James L. Sutter is the Managing Editor for Paizo Publishing and a co-creator of the Pathfinder Roleplaying Game. He is the author of the novels Death’s Heretic and The Redemption Engine, the former of which was #3 on Barnes & Noble’s list of the Best Fantasy Releases of 2011, as well as a finalist for the Compton Crook Award for Best First Novel and a 2013 Origins Award. He’s written numerous short stories for such publications as PodCastle, Apex Magazine, Beneath Ceaseless Skies, and the #1 Amazon best seller Machine of Death. His anthology Before They Were Giants pairs the first published short stories of science fiction and fantasy luminaries with new interviews and writing advice from the authors themselves. In addition, he’s published a wealth of award-winning gaming material for both Dungeons & Dragons and the Pathfinder Roleplaying Game. Find more essays and free stories at jameslsutter.com, or let him know all the ways he’s wrong on Twitter at @jameslsutter.
In 2009, Neil Gaiman posted the now-famous blog entry “Entitlement Issues…,” in which he declared that “George R. R. Martin is not your bitch.” This was in the context of a larger statement about fan entitlement and what authors of series owe their fans, of which I think the most pertinent part reads:
“You’re complaining about George doing other things than writing the books you want to read as if your buying the first book in the series was a contract with him: that you would pay over your ten dollars, and George for his part would spend every waking hour until the series was done, writing the rest of the books for you. No such contract existed. You were paying your ten dollars for the book you were reading… When you see other people complaining that George R.R. Martin has been spotted doing something other than writing the book they are waiting for, explain to them, more politely than I did the first time, the simple and unanswerable truth: George R. R. Martin is not working for you.“
In the rest of the post, Neil argues both that authors need downtime to let their brains recharge and-more interestingly-that the author-audience transaction is in fact complete as soon as a reader pays money for a book, regardless of whether it’s part of a series. I don’t want to put words in Mr. Gaiman’s mouth, yet presumably if George Martin lost interest and simply never produced the last book of A Song of Ice and Fire (or pulled a Dark Tower and took 22 years to finish the series), Neil would say that’s the artist’s prerogative.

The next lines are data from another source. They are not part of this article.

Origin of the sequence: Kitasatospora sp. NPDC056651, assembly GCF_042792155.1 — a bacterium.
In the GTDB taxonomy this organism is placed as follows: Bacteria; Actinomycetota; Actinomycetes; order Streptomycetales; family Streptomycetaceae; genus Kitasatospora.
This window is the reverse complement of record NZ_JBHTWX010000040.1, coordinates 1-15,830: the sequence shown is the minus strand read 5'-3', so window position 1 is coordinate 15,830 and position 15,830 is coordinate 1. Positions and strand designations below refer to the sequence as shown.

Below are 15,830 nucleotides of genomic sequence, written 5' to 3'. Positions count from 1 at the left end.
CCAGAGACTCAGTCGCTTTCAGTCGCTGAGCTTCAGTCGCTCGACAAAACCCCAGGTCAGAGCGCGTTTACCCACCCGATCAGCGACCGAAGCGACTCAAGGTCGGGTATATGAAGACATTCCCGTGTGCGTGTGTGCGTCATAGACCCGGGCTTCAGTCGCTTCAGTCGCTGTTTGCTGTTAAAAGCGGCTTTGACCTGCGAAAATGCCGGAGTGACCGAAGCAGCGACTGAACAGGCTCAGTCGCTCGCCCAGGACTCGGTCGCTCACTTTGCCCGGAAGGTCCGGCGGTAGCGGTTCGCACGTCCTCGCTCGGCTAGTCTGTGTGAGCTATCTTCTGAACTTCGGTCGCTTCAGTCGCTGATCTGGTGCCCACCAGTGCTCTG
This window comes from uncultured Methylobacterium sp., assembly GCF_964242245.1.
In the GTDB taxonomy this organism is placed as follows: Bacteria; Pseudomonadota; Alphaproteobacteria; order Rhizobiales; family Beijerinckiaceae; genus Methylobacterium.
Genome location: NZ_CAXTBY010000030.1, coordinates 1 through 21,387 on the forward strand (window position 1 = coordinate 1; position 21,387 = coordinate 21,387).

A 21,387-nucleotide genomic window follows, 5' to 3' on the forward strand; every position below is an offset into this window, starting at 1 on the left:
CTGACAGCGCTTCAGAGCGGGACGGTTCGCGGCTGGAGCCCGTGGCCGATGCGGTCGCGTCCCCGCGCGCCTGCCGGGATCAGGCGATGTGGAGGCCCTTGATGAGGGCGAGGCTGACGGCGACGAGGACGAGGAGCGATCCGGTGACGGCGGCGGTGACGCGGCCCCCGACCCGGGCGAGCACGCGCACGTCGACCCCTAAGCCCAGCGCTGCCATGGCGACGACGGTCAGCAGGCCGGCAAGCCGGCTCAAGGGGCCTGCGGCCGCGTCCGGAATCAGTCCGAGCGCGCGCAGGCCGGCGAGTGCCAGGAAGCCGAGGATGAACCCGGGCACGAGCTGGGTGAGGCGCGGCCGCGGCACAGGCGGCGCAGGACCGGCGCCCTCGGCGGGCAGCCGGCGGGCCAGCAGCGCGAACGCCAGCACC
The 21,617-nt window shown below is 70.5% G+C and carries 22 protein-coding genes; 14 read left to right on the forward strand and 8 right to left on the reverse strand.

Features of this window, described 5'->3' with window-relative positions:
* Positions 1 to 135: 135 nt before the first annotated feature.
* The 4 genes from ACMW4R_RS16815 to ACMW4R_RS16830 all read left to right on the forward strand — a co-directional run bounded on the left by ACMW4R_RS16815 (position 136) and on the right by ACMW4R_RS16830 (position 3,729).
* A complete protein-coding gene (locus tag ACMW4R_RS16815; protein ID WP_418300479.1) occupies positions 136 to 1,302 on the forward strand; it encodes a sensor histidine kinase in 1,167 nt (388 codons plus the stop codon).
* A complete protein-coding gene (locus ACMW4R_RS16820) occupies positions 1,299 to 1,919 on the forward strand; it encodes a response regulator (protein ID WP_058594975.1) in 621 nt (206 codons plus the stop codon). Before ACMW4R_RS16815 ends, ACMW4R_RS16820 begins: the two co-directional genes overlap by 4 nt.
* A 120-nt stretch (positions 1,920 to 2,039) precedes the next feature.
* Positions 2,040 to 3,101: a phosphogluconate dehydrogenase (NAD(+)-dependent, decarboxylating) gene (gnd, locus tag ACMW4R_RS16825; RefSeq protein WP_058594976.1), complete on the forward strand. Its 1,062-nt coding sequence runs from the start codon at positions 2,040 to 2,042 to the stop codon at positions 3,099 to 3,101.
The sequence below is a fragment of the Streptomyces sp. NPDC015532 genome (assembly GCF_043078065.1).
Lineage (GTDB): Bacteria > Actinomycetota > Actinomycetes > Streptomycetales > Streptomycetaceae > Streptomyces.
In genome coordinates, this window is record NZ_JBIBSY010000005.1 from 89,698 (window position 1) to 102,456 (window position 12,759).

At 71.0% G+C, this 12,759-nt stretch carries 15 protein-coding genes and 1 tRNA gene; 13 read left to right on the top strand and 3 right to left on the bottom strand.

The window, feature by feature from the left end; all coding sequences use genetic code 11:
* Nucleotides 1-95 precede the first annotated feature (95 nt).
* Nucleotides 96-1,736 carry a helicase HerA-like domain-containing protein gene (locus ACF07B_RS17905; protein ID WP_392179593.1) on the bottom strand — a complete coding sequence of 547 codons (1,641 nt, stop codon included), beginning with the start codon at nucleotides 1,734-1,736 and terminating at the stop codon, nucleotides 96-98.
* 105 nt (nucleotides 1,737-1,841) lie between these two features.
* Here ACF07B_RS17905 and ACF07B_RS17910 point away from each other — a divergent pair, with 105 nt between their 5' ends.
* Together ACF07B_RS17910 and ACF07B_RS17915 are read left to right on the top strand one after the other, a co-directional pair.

It’s an argument that I embraced wholeheartedly when I first encountered it. My day job is in the pen-and-paper RPG industry, where fan entitlement can reach truly mythic proportions, and that idea that an artist-even a commercial artist-is responsible only for the art they feel like creating is deeply liberating. The fans yelling online about how your work would be better or faster if you weren’t distracted by other projects-or, god forbid, a personal life-can safely be ignored, because you don’t owe them anything. You wrote a book, they bought it, end of transaction.
That soothing philosophy lasted exactly as long as it took me to explain it to my non-author roommates. They then patiently explained to me that in fact there is a social contract in play. Because to them, when it comes to epic series with giant overarching storylines, a single book is not a complete product, any more than a single chapter, paragraph, or word is the complete product in a standalone novel. When they buy into a series, they believe they’re purchasing the story, and whether a book is 100 pages long or 10,000, if the story is incomplete, it’s no different than if you bought a novel and found the last three chapters had been left blank.